May 21, 2024

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For Glorious Car

Strangers at Stewart’s rescue our classic car catastrophe

“Are you sure the car can make it,” I asked my husband.
“Yes, absolutely,” he said.
For years, my husband has been working to convince me to cruise down to the Hudson Valley in his father’s meticulously restored 1947 MG-TC.
I’ve declined. 
While my anxiety level tops out at moderate while driving around Albany in the classic car, leaving the region made me nervous. 
I worry about the reliability of any vehicle that is older than my parents. And, as someone who all but wears the harness on a merry-go-round, I was concerned about safety. 

As sweet as the MG looks, it weighs only 1,700 pounds — literally a ton and a half less than the SUV I drive daily — rolls on comically skinny tires and is so low to the ground that the top of the windshield is no higher than my hips. And it’s a convertible.
I was also dreading the prospect of a 90-minute ride in a vintage British sports car that is barely more accommodating to my 6-foot frame than the go-karts at FunPlex Fun Park in East Greenbush.
But, alas, I agreed to go. I was only half-joking when I asked whether I should wear my inline skating helmet during the ride.
When I needed to use the restroom, we pulled into a Stewart’s shop in North Red Hook, Dutchess County. When I came back out, my husband was looking under the hood of the car.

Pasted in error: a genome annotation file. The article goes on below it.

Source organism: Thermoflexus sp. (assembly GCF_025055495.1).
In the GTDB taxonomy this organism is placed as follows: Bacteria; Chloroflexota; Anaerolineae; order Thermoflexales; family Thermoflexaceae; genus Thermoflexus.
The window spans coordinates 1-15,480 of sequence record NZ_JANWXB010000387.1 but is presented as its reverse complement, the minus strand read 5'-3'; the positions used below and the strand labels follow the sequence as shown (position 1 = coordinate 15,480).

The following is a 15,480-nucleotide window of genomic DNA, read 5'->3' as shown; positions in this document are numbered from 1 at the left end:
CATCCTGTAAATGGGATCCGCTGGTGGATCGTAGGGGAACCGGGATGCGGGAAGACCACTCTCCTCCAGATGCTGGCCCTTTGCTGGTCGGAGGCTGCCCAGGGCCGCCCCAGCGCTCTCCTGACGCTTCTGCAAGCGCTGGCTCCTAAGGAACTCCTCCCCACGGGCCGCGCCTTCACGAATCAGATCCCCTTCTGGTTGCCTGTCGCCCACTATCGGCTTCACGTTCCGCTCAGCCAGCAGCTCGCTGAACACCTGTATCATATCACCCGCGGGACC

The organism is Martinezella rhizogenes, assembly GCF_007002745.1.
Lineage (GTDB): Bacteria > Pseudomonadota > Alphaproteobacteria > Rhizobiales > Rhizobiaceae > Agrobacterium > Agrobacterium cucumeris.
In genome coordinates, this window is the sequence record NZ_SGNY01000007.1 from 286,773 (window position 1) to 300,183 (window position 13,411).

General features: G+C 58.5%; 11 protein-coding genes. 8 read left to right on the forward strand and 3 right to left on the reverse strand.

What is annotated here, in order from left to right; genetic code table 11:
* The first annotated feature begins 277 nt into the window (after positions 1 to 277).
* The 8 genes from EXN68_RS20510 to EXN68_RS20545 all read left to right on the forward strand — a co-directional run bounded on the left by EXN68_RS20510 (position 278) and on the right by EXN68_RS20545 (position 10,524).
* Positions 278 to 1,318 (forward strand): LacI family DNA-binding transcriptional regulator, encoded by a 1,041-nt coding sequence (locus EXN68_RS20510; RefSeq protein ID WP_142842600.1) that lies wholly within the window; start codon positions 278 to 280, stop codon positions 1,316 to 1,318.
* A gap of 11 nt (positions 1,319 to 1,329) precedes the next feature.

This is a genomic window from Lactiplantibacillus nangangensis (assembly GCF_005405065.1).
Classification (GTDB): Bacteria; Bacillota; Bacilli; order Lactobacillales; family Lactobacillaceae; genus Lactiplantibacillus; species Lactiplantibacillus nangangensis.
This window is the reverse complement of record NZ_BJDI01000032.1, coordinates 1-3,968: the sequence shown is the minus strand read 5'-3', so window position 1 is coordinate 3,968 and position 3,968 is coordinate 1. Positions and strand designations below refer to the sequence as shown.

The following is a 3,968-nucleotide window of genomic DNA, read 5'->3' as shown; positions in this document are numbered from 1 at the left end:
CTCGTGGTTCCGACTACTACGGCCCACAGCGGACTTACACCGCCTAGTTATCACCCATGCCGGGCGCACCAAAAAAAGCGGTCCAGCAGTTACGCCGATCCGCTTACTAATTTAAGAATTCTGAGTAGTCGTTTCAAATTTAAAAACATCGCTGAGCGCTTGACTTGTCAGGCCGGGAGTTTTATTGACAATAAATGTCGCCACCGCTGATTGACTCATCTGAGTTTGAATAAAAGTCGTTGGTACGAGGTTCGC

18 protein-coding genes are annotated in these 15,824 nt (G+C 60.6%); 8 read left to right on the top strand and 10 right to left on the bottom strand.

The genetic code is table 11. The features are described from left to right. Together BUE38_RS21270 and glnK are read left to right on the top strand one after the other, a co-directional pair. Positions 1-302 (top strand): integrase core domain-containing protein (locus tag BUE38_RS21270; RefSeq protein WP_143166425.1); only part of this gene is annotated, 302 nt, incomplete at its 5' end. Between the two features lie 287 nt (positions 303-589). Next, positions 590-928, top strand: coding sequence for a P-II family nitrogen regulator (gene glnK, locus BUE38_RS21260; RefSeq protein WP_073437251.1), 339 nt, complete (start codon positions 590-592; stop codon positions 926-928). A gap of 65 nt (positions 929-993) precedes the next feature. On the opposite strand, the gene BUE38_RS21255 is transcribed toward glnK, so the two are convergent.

People had crowded around to talk with him about the vehicle. They complimented the condition it was in, asked questions about the restoration process and wanted to know how we came to own it. (My father-in-law, who is a veteran, had it shipped home following his deployment overseas.) 
I could not easily follow the conversation my husband was having with the Stewart’s regular we would later learn was named Mike. 
But I could follow it when Mike said, “Ohhh, that’s not good. That’s not good at all. You’re going to need a flatbed to get that out of here.” My husband later explained it had a catastrophic engine failure. 
In what to me was an extraordinary example of small-town kindness to strangers, the sort I hope to teach my daughters to emulate, Mike whipped out his cellphone and started making calls, all the while greeting each customer by name. Mike called his buddy nearby who owned a tow truck. That friend, ironically, was up in Albany for the day. He called another friend, but he didn’t answer. 
“I know the guy who owns the tow company down the road,” Mike said. “Hop in and I’ll drive you there.”
Mike took us to the tow shop. Being a Sunday afternoon, the place was quiet. He whipped out that cellphone again and made a call, quickly getting the owner on the phone. The owner said he’d send someone to meet us back at the Stewart’s. 
While we waited for the tow truck, I went inside the convenience store for snacks and drinks. I used the bathroom (again) and talked with a few of the regulars while glancing out the window as my husband and Sam, the tow guy, loaded up the car. 
“If you’re going to break down anywhere, a Stewart’s is the best place to do it,” said one woman. “You’ve got a bathroom, snacks, drinks and ice cream. What can be better than that?”
Other than the fact I now have an “I told you so” to throw my husband’s way, not much.